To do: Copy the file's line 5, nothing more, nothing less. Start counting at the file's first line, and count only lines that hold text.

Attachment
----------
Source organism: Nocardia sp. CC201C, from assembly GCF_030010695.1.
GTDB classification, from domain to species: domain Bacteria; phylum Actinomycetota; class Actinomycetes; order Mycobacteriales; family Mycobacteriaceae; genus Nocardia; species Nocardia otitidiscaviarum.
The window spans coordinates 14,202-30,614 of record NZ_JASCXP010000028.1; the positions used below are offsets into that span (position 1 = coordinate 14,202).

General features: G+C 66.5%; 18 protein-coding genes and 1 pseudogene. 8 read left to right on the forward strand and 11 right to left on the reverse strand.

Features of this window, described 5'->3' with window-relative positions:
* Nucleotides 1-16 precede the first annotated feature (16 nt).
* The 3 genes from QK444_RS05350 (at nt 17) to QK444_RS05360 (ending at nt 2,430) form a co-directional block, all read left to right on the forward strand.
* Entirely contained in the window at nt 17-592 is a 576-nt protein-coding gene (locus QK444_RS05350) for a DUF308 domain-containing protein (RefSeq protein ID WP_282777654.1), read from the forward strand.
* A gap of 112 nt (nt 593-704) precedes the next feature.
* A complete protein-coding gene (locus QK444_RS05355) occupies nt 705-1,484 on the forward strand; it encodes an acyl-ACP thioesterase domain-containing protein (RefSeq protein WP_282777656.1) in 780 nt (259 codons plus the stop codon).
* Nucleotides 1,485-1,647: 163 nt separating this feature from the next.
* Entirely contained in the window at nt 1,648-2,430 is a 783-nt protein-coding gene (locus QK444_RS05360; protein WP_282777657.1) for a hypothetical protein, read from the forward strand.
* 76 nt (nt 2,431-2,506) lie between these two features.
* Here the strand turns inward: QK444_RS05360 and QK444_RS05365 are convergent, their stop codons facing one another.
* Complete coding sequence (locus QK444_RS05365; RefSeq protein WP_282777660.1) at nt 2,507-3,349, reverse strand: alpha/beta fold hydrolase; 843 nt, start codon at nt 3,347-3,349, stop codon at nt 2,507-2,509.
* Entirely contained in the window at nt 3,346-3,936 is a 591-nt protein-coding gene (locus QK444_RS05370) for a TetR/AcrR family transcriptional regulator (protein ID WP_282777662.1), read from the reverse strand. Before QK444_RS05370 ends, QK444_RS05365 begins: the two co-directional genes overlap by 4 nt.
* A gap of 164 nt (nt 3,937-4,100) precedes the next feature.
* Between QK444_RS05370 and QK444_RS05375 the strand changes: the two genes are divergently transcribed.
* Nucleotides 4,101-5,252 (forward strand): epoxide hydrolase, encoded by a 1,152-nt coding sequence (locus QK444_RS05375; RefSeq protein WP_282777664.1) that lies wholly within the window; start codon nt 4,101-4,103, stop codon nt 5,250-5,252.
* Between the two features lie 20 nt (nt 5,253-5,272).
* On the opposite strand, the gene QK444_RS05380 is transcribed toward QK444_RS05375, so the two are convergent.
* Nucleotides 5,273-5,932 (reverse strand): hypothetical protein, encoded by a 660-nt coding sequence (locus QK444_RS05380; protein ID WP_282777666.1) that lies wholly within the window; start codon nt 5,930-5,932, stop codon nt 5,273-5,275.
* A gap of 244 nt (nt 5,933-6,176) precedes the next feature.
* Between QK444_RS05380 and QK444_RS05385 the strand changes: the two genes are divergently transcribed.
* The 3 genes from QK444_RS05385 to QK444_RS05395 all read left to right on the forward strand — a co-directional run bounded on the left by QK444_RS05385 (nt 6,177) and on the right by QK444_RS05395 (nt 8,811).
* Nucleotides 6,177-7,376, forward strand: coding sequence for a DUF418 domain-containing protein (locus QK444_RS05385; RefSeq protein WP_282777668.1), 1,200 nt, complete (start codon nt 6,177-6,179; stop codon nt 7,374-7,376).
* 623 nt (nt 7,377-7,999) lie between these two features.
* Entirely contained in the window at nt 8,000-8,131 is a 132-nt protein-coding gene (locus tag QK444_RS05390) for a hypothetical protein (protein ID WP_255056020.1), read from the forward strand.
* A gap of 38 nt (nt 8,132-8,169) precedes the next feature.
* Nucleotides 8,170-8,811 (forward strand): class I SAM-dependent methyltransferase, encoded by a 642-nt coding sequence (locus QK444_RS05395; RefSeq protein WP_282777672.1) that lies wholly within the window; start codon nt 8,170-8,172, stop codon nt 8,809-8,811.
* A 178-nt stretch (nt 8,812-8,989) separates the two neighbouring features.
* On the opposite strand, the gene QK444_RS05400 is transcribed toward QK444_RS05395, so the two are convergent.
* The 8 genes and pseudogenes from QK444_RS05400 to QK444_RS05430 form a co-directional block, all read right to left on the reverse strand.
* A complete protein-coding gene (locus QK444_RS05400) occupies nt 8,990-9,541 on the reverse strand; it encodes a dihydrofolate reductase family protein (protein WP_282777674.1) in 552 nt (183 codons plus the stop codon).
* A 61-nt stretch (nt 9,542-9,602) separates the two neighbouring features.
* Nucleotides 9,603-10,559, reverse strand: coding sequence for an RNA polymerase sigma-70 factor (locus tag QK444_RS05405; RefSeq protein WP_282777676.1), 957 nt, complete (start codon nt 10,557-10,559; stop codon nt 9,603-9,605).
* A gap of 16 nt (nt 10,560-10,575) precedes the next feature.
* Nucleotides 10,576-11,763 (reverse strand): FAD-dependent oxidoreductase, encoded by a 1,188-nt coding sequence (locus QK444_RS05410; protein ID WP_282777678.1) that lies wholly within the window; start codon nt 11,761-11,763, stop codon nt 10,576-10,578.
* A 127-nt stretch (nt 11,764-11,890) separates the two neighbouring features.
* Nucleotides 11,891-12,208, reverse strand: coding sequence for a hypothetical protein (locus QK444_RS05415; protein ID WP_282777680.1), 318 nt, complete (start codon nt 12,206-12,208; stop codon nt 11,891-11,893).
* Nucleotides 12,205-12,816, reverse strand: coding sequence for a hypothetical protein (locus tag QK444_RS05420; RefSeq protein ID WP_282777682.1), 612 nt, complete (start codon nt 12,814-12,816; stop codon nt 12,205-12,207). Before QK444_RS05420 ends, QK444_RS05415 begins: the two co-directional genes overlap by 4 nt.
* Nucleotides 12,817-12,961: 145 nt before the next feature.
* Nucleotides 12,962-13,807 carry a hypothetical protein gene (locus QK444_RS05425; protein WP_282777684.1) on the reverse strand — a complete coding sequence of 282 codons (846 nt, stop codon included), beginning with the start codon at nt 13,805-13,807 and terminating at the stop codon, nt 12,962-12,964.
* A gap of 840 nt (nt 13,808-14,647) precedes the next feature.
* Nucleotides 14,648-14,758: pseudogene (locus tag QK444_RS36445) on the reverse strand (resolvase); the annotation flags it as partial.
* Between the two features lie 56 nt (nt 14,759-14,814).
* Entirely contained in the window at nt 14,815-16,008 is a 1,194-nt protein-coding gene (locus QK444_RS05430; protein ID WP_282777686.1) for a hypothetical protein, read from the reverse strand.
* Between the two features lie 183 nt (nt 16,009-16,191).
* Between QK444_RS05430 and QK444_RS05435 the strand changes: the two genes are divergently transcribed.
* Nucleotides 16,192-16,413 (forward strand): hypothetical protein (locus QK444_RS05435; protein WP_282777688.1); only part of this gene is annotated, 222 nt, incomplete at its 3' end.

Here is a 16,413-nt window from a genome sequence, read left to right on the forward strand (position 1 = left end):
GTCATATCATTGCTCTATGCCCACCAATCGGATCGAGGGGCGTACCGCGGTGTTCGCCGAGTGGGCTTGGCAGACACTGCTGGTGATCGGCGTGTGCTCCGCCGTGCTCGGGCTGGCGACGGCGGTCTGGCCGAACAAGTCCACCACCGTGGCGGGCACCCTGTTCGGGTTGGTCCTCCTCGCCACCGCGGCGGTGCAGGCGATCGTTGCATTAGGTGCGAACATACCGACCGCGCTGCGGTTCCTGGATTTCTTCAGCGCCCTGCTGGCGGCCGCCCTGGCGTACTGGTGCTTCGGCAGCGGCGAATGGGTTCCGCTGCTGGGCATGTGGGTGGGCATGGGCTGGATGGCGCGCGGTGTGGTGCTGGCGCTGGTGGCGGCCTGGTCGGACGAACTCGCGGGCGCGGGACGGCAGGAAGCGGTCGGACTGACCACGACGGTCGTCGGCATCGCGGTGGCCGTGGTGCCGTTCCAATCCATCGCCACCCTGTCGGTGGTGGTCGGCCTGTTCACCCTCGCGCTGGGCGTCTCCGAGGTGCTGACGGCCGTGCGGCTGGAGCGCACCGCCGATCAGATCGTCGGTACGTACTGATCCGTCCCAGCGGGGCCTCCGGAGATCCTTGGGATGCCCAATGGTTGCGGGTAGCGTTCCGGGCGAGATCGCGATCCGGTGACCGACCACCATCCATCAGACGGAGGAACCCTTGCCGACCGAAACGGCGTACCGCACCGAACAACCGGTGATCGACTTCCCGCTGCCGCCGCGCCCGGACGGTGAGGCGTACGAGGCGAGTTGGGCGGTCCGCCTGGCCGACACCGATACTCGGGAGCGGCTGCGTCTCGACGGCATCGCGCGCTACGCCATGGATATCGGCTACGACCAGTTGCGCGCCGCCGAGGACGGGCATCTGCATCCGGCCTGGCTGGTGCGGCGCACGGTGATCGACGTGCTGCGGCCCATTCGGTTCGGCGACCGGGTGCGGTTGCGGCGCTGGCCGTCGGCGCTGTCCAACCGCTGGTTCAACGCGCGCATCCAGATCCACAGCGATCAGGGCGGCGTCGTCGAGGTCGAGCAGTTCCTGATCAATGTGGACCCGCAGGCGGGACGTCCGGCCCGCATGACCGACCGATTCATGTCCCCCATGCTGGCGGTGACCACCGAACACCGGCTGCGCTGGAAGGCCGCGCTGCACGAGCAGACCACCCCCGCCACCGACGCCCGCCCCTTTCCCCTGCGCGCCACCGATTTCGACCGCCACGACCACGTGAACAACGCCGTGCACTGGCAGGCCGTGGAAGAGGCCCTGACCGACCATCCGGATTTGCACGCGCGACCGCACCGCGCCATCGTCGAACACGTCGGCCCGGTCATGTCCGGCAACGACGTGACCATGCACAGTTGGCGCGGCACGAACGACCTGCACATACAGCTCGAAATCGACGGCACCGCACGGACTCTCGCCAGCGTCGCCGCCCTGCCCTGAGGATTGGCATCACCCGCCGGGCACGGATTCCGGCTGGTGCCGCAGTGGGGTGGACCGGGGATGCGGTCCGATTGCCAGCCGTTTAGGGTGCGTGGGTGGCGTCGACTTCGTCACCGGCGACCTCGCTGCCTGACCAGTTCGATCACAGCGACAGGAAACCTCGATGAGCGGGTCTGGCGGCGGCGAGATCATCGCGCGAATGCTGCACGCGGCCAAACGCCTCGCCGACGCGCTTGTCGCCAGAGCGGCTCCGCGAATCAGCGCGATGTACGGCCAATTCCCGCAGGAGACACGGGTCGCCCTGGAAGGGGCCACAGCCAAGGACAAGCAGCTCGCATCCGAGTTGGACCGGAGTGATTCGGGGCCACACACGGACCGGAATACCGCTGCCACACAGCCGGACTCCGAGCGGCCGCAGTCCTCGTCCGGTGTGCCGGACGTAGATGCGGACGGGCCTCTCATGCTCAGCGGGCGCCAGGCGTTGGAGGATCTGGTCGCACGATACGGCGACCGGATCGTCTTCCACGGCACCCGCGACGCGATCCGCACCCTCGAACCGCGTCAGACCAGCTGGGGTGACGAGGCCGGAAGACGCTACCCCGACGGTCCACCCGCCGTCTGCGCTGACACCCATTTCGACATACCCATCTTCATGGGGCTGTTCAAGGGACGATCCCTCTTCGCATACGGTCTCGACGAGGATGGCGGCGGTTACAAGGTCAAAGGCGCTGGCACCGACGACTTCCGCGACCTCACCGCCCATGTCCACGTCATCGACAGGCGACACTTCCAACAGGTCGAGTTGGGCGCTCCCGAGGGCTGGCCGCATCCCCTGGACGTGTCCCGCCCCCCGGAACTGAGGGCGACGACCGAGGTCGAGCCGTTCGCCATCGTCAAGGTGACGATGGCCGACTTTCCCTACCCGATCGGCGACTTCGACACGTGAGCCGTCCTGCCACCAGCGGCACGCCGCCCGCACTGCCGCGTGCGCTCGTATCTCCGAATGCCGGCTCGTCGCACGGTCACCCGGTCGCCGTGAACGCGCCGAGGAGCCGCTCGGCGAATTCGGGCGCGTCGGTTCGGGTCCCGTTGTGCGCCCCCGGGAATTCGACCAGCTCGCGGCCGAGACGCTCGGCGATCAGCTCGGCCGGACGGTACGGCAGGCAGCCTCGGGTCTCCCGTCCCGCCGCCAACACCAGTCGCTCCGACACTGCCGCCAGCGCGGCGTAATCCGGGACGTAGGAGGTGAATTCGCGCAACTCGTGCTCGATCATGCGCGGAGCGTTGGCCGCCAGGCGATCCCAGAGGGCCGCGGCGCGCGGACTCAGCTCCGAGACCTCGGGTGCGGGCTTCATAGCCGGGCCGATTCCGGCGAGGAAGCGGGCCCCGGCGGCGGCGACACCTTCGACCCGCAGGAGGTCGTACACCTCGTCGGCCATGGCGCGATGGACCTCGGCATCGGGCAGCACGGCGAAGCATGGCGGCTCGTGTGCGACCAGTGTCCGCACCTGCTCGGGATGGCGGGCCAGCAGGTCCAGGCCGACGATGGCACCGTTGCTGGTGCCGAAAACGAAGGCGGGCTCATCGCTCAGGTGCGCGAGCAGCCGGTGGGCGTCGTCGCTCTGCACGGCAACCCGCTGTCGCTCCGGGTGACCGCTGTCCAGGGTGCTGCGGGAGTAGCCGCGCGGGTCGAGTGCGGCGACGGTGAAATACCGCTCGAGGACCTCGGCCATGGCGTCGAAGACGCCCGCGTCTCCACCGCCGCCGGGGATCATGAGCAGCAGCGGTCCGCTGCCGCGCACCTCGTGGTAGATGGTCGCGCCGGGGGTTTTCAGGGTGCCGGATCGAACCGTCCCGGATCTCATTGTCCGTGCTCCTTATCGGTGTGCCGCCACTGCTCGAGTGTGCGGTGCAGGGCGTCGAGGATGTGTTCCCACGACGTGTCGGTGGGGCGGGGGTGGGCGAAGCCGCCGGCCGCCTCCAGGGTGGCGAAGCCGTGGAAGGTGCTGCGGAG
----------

Features of this window, described 5'->3' with window-relative positions: